Metaphorically, the virus has killed almost all connections to the past, to humanity, and to context. The resulting ills are manifested in many cities, but the trauma is well articulated in the work of Daniel Libeskind in the Ground Zero Proposal, the Seattle Public Library, and the Berlin Holocaust Museum. Salingaros shows how the rhetoric surrounding the claims of Libeskind on the emotional experience of the Ground Zero proposal are nothing but negative. In this respect, a reference needs to be made to university campuses that are supposed to convey constructive messages about the future of learning, research, and humanity; they are calling deconstructivists to destruct their learning environments. This is clearly evident in the work of Antoine Predock in the McNamara Alumni Center of the University of Minnesota, and the work of Frank Gehry's Wiseman Art Museum of the same University. Notably, Gehry's work is invading many university campuses including Case Western Reserve University through its School of Business, and the University of Cincinnati through its Center for Molecular Studies. University campuses are intentionally conveying "deconstructive" messages.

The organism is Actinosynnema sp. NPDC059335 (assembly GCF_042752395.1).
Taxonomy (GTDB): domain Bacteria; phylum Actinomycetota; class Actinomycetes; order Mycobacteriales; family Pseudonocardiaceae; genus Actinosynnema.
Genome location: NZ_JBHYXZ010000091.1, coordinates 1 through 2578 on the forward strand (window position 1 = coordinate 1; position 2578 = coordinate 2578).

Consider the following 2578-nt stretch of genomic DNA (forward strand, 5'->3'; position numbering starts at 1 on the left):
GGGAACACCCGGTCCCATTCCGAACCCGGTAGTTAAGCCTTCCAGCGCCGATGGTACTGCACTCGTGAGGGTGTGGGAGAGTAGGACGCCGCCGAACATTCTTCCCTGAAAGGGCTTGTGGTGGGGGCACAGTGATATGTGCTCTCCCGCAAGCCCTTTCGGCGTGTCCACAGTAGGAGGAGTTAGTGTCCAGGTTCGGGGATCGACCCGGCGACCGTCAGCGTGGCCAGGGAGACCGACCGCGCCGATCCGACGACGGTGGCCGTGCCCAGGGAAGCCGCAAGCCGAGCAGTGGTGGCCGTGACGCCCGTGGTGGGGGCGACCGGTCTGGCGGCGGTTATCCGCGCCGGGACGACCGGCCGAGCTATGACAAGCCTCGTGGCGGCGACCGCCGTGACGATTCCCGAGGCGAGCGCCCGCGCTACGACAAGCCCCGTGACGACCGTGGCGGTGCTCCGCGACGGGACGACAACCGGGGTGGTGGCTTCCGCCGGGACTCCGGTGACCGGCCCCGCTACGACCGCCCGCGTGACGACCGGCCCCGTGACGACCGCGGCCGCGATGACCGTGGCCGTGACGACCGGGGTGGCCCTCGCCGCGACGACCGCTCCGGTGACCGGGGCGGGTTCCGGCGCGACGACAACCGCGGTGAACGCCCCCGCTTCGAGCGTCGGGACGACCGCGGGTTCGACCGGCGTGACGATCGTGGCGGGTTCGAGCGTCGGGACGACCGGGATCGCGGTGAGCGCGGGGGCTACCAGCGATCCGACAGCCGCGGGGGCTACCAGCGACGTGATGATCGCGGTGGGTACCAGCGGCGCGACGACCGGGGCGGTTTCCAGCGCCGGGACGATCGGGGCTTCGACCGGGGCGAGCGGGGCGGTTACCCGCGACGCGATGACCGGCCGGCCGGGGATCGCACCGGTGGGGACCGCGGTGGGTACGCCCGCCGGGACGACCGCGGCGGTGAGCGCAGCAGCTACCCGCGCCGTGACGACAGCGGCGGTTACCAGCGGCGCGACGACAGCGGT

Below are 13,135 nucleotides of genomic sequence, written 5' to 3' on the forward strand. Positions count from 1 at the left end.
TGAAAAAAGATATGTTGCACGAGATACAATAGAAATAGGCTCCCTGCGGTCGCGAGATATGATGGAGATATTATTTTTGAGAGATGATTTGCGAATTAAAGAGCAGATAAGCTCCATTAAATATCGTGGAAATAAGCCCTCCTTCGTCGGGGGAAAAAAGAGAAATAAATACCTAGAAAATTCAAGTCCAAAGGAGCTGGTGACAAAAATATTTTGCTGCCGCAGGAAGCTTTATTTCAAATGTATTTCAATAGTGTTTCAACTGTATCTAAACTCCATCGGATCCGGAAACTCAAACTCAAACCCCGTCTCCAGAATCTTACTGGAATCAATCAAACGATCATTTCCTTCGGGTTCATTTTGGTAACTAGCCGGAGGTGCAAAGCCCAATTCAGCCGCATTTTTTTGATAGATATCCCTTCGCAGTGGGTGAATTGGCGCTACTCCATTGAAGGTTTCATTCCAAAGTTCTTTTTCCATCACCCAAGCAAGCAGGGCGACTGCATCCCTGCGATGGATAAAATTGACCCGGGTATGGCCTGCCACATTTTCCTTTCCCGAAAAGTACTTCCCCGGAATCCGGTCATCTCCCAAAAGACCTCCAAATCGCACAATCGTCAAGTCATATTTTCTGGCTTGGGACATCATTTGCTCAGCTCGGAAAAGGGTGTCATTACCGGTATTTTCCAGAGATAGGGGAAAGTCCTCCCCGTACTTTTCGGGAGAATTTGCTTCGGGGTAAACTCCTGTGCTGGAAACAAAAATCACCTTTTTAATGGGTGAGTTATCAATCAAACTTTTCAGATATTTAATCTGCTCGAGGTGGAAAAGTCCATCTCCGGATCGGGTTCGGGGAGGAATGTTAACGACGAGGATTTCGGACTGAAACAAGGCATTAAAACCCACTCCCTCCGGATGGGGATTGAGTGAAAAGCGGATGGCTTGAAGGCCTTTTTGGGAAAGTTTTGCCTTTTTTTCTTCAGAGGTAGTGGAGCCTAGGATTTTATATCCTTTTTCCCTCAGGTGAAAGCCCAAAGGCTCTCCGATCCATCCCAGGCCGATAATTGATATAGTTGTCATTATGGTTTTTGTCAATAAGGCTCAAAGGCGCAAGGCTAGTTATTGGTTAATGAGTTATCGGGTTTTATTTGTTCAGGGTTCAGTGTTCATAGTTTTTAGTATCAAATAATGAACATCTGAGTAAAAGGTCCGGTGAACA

Undoubtedly, this manuscript is a voice of logic and reason against anti-architecture norms, and the destructive attitudes of their followers. I would add my voice to other reviewers of this manuscript: that it must be a mandatory reading in schools of architecture worldwide. Salingaros' call for going against those attitudes and regaining our interest in solutions to human problems needs to be adopted. The manuscript's thrust for re-associating ourselves to the near and distant past -- depending on who we are and the cultural context in which we operate -- deserves special attention by both academics and practitioners.

Ashraf Salama, Ph.D.
Professor of Architecture